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US Investment Grade Credit: Tipping Point?

While US Treasuries may well recover in the months ahead, we see greater potential for a rebound in US investment grade credit. Moreover, accessing this area of the fixed income market through a best-in-class ESG approach may afford investors a degree of protection if we see further market disruption.

After a Rough Q1, Potential Rebound Ahead

Fixed income investors endured a harsh first quarter with 10-year US Treasury yields pushing over 80bp higher. The move was so aggressive that it has affected most other fixed income assets. The question for investors now is whether we get a re-run of 2021, when Treasury yields declined over the next 4 months after the first quarter, or whether the market will sell off further. The 2015-2018 US Federal Reserve (Fed) tightening cycle saw yields peak just before the final policy tightening, suggesting yields have further to rise. However, in this case the track higher in yields was punctuated by several strong counter-trend rallies. 

The aggressive nature of the sell-off has pushed the implied 1-year Treasury rate in 1 year’s time up close to 3%, which is well above the median for the Fed’s dot plot of where the governors expect central bank rates to rise (2.5%). With the market having got so far ahead of the Fed there could well be a consolidation or, potentially, a rebound in pricing as we get into Q2. However, rather than focus on Treasuries, the potential for a rebound looks greater for US investment grade credit, in our opinion. We see 4 important considerations.

  • Scale of the sell-off. The Q1 sell-off was greater for credit, with the Bloomberg US Corporate Index returning -7.79% to 30 March 2022 against -5.64% for the Bloomberg US Treasury Index.1 The magnitude of the decline was partly because the duration of the corporate index is more than 1 1/3 years longer than the Treasury index but, in the event of a rebound, this should play in favour of credit.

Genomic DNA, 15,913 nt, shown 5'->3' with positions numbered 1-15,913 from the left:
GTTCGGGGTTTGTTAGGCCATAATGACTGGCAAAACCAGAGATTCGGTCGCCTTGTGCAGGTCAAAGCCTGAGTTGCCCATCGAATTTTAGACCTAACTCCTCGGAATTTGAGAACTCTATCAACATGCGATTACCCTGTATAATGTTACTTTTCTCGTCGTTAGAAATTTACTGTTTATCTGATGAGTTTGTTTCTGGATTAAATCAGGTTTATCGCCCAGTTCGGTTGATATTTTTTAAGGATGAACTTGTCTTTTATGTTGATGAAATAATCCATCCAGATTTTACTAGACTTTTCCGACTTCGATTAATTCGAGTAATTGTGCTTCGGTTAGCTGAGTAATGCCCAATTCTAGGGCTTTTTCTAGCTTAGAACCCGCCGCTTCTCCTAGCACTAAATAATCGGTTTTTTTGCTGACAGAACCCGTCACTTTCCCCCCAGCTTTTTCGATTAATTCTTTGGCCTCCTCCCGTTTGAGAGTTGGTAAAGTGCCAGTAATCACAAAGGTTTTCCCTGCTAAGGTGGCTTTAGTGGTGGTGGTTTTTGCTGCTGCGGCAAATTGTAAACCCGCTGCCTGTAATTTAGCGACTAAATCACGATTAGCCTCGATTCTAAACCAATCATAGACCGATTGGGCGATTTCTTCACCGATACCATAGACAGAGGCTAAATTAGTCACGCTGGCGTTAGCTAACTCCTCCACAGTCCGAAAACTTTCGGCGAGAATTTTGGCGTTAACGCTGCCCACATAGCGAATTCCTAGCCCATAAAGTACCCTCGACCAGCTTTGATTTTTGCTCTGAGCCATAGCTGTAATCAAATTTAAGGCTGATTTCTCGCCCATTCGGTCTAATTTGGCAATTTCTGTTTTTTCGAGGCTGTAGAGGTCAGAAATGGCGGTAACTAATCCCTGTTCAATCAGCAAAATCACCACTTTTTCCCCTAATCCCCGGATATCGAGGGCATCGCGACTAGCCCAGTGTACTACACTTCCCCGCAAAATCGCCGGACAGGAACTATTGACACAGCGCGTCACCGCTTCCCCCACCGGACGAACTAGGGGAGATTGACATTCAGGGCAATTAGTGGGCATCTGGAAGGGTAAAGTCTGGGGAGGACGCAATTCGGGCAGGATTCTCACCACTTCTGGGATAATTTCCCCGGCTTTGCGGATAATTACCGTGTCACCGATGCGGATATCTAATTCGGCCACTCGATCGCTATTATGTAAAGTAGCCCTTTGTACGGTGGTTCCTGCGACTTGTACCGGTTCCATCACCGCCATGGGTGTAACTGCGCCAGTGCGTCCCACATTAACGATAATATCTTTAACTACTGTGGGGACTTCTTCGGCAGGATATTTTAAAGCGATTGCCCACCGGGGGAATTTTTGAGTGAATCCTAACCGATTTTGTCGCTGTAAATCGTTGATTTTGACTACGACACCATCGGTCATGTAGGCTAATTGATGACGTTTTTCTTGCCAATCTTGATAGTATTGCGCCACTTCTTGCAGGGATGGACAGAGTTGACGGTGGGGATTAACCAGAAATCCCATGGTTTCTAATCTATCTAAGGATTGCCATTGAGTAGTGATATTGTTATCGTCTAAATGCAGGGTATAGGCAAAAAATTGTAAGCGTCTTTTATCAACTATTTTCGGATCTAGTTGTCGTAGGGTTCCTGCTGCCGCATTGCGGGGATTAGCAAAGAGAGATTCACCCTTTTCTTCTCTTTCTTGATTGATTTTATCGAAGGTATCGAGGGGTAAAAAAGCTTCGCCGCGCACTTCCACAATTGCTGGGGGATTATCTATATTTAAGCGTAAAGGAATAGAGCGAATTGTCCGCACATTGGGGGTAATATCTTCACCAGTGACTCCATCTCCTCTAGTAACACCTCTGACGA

• Spread widening. The option-adjusted spreads to Treasuries widened by over 50bp before coming back lower. While spreads have tightened they remain wider than the levels seen for the duration of 2021. Indeed, the spread can be regarded as a cushion and could continue to narrow if the Treasury market remains under pressure from strong economic data. Alternatively, softening US activity data may see spreads re-widen but this could be accompanied by a decline in underlying Treasury yields as the market prices out Fed policy tightening.
  • Yield consideration. The spread noted above also provides investors with some additional yield with the yield to worst on the Bloomberg US Corporate Index now more than 3.5% against 2.4% for the Bloomberg US Treasury Index.
  • Favourable environment. There are few signs of financial distress in the corporate sector. Growth remains firm and the favourable financing conditions of 2021 have allowed companies to strengthen their balance sheets. While the upgrades versus downgrades ratio has fallen below 1 for North American investment grade corporates rated by Moody’s, for S&P it has reached more than 3 for the first time since Q4 2018.

US Investment Grade Credit Yields are above 3.5% and Spreads Have Started to Come Back in


ESG Shelter

The rebound in energy prices coupled with renewed interest in defence companies has disadvantaged many ESG strategies during the early part of 2022. However, the Bloomberg SASB US Corporate ESG Ex-Controversies Select Index has managed a 15bp relative outperformance versus its parent index over the course of Q1.2 It has also substantially outperformed other US investment grade strategies, such as the iBoxx USD Liquid Investment Grade Index, which was close to -8.5% on the quarter versus -7.7% for the Bloomberg SASB US Corporate ESG Ex-Controversies Select Index. 

While some of the screens for the ESG index may have weighed a little on performance during Q1, an attribution versus the parent Bloomberg US Corporate Total Return Index suggests a strong contribution to outperformance came from security selection. Technology, communications and consumer non-cyclicals each contributed around 5bp of outperformance to the ESG index. 

The difference in performance between the Bloomberg SASB US Corporate ESG Ex-Controversies Select Index and the iBoxx USD Liquid Investment Grade Index was more about duration, with an attribution suggesting this accounted for 74bp of the outperformance. Nevertheless, security selection still contributed 18bp of outperformance with the technology and communications sectors again key drivers of index performance. 

In other words, while ESG may be encountering some challenging times, the focus on best-in-class issuers, which the optimisation process for the Bloomberg SASB Corporate ESG indices provides, can still play a role in reducing the degree to which prices fall when markets undergo a meaningful correction. 

With EURUSD not that far from its 2020 lows, for those Europe-based investors concerned with the risks of a decline in the USD, a EUR-hedged version of the SPDR Bloomberg SASB U.S. Corporate ESG UCITS ETF is also available. 

How to Play this Theme

Investors looking to access the investment grade corporate ESG theme can do so with SPDR ETFs. To learn more about these ETFs, and to view full performance histories, please click on the links below to visit their fund pages.

SPDR Bloomberg SASB U.S. Corporate ESG UCITS ETF (Acc)

SPDR Bloomberg SASB U.S. Corporate ESG EUR Hdg UCITS ETF


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